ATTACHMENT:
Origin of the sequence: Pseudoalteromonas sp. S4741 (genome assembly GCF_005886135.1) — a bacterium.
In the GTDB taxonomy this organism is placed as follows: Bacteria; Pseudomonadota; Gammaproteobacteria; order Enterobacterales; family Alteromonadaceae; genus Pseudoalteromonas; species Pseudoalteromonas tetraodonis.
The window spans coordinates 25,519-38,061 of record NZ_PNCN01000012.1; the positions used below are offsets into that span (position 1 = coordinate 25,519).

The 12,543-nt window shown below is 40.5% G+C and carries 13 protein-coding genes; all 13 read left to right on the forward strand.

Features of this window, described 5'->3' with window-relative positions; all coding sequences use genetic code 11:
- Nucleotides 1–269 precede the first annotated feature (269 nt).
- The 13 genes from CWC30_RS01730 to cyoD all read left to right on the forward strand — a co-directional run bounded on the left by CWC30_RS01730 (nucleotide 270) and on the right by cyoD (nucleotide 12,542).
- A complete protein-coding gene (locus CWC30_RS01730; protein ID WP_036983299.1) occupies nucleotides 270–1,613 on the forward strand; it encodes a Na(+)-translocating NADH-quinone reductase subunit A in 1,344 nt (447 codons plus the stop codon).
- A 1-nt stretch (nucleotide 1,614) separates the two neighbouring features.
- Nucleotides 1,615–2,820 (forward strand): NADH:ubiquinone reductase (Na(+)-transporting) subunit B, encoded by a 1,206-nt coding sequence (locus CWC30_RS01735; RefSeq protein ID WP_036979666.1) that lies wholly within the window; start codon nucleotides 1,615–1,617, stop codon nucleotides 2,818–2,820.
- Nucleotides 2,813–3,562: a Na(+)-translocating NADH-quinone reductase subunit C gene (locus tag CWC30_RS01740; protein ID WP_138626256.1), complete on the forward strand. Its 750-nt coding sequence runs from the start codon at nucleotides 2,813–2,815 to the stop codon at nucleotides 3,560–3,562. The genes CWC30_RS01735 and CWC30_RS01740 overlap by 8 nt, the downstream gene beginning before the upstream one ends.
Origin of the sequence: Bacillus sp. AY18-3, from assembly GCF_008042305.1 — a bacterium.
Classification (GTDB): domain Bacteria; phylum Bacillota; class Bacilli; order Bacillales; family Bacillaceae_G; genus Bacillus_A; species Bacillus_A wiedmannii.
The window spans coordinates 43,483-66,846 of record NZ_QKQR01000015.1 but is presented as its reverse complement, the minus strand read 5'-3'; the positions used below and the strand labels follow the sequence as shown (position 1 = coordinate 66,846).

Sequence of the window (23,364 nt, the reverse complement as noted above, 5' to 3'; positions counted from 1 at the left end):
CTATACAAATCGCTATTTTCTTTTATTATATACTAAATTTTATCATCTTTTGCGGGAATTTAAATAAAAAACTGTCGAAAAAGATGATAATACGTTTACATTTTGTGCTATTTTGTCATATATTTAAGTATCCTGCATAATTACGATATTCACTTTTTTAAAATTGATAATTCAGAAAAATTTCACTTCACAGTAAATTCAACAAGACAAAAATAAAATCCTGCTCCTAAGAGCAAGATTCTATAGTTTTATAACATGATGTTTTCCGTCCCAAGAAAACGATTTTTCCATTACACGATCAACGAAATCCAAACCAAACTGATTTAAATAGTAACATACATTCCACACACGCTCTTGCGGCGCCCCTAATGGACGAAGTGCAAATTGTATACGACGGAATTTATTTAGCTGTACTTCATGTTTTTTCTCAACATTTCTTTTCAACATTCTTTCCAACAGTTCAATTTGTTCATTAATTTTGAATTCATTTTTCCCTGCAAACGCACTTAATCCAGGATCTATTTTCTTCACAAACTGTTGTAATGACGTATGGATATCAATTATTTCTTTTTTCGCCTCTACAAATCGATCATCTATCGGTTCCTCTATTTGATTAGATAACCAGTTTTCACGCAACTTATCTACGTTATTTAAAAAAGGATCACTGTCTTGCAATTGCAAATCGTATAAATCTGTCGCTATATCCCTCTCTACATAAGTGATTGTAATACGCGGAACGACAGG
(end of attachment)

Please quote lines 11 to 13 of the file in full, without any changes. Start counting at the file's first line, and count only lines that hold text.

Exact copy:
- Nucleotides 2,813–3,562: a Na(+)-translocating NADH-quinone reductase subunit C gene (locus tag CWC30_RS01740; protein ID WP_138626256.1), complete on the forward strand. Its 750-nt coding sequence runs from the start codon at nucleotides 2,813–2,815 to the stop codon at nucleotides 3,560–3,562. The genes CWC30_RS01735 and CWC30_RS01740 overlap by 8 nt, the downstream gene beginning before the upstream one ends.
Origin of the sequence: Bacillus sp. AY18-3, from assembly GCF_008042305.1 — a bacterium.
Classification (GTDB): domain Bacteria; phylum Bacillota; class Bacilli; order Bacillales; family Bacillaceae_G; genus Bacillus_A; species Bacillus_A wiedmannii.